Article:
Greetings Folks of the Fortieth!

Do you ever use your phone as a replay of your week gone by? Those pictures are truly priceless in order to recap the week for my Legislative Loop and to remember all that took place. 

You know by now two full committees, Transportation and Education, and their sub-committees, Safety and Funding, to which I chair, and the K-12 subcommittee, are keeping this representative of yours moving in high gear.

We began the week on Monday by visiting TDOT’s Traffic Management Center. This center measures traffic volume, giving us those helpful reports on the radio during our commute to Nashville. If you ever have a vehicle breakdown, and all of the sudden this yellow tank with flashing lights pulls up behind you without you even making a call, that would be The Highway Incident Response Unit:  the rescue “A” team for anyone whose vehicle all the sudden becomes “kaput” on the interstate. They truly live up to their name. Remember the “pull over” rule when you see HELP on the highways and any of our emergency or law enforcement folks on the side of the road.

House Bill 163 passed in the Safety and Funding Subcommittee, which expands the current violation of driving in a school zone with a handheld device to any road, highway, or street. Texting while driving has become the new DUI with Tennessee leading the nation for deaths related to handheld devices while driving. My vehicle is an older model without the newfangled technologies like Bluetooth. But I must admit, my phone time while driving has decreased considerably. This legislation exempts anyone witnessing emergencies that may need to phone emergency services while driving. Many states, such as Georgia, have already made holding a device while driving illegal, and Tennessee could very well be next to join the ranks.

House Bill 268 permits local education agencies to install cameras on school buses to record vehicles that unlawfully pass a stopped school bus. It allows evidence to be reviewed by law enforcement officers only after evidence is submitted to an LEA by the bus driver. We watched horrific video footage of children being struck down by vehicles passing a school bus while stopped. Pay attention, slow down, stay off your phone, and stop when school bus lights are flashing and the stop sign arm is on the side of the school bus.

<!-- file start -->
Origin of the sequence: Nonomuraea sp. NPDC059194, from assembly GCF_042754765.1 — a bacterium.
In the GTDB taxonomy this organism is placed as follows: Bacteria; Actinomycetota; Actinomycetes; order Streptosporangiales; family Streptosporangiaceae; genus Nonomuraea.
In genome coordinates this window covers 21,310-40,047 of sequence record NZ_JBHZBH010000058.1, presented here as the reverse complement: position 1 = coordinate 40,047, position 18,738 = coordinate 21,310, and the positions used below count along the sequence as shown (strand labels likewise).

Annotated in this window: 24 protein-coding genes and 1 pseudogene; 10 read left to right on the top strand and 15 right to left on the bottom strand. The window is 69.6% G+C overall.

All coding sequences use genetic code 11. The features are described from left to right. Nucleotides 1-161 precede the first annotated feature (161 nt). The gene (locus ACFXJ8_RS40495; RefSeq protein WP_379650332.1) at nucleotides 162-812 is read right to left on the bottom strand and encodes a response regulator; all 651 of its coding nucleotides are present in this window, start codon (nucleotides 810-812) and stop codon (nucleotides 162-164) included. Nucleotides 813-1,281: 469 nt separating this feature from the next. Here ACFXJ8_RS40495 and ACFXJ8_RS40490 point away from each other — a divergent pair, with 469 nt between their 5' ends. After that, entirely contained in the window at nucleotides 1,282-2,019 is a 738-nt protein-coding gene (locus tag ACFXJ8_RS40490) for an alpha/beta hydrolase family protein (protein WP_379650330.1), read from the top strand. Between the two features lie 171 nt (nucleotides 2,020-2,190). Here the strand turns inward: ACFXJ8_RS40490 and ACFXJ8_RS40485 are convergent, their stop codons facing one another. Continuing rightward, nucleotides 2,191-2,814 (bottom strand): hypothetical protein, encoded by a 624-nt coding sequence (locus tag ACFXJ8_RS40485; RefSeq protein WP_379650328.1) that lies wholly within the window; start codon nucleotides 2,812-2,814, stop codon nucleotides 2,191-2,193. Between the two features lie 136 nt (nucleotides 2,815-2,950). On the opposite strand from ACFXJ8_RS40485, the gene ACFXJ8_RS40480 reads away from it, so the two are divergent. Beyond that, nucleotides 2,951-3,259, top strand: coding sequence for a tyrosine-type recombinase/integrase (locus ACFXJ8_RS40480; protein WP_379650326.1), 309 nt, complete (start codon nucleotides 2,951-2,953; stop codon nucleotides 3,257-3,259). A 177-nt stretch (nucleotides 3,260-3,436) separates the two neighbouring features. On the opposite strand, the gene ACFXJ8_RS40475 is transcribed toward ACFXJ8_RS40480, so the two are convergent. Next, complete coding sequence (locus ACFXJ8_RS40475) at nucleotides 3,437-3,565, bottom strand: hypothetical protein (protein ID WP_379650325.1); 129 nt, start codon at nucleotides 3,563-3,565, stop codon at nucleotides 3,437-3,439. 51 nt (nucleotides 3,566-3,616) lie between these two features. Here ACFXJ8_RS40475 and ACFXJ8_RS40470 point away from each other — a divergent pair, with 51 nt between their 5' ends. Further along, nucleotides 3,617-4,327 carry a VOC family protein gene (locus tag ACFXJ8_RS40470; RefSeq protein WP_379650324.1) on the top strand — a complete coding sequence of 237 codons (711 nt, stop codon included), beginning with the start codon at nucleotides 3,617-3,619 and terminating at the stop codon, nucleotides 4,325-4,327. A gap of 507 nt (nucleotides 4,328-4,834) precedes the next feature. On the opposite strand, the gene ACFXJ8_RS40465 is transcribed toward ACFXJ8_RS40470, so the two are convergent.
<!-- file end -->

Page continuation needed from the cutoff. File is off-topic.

Passed out of my committee and on to Full Transportation is House Bill 839, which prevents the suspension of a driver’s license for failure to pay fines or costs imposed for a driving offense. A temporary driver’s license is issued until the total fines can be paid via a payment plan for those who can’t pay the fees right away.  Choices have consequences; therefore, all must be responsible to pay those fines. We do not, however, want to prevent one from going to work in order to pay the cost of the violation. This legislation will enable you to work and still be responsible to pay the costs of traffic violations. 

House Bill 1016 is a bill I am introducing that requires students to PASS a civics test in order to receive a diploma upon graduation from High School. It will consist of all 100 questions from the United States civics test, and each student must answer 70 to 75 percent of the questions correctly. We currently have civics exams, but they are not required to PASS THOSE TESTS! Fewer and fewer individuals are obtaining basic institutional knowledge of how to be a citizen and to appreciate our founding principles. According to the Woodrow Wilson National Fellowship Foundation, a majority of Americans would fail a test based on questions included in the U.S. citizenship test. WE must do better!

House Bill 947, which passed out of Education Full Committee, is proposing $40M for school safety grants to help secure school resource officers and additional safety measures. This legislation provides the structure needed to bring overall success and overall safety in our state.

House Bill 658, legislation that balances the interests of our citizens to voice their opinion while protecting the fundamental rights of police officers and their families from malicious or politically focused persecution, was passed Thursday on the House Floor. Community Oversight Boards have been around since the 1950s, but currently there are no guidelines in Tennessee on who can serve on them and what their specific function is. 

A big shout out to Commissioner Bright and the TDOT Gang who joined me at one of my Coffee Conversations last Friday!!! Thank you to all the local officials who attended as we discussed plans going forward for Exit 258 in Smith County.

UPDATE: During our 2016 legislative session, I sponsored a resolution to sue the federal government over refugee resettlement. Although legal matters can move very slowly, I am happy to announce that our case is scheduled this week in the 6th U.S. Circuit Court of Appeals. Please follow the links below for more information.



Well, as I previously mentioned, last week whirled by, and I am sure this week will as well. My week ahead will be documented again for next week’s, “Loop.”

Terri Lynn 

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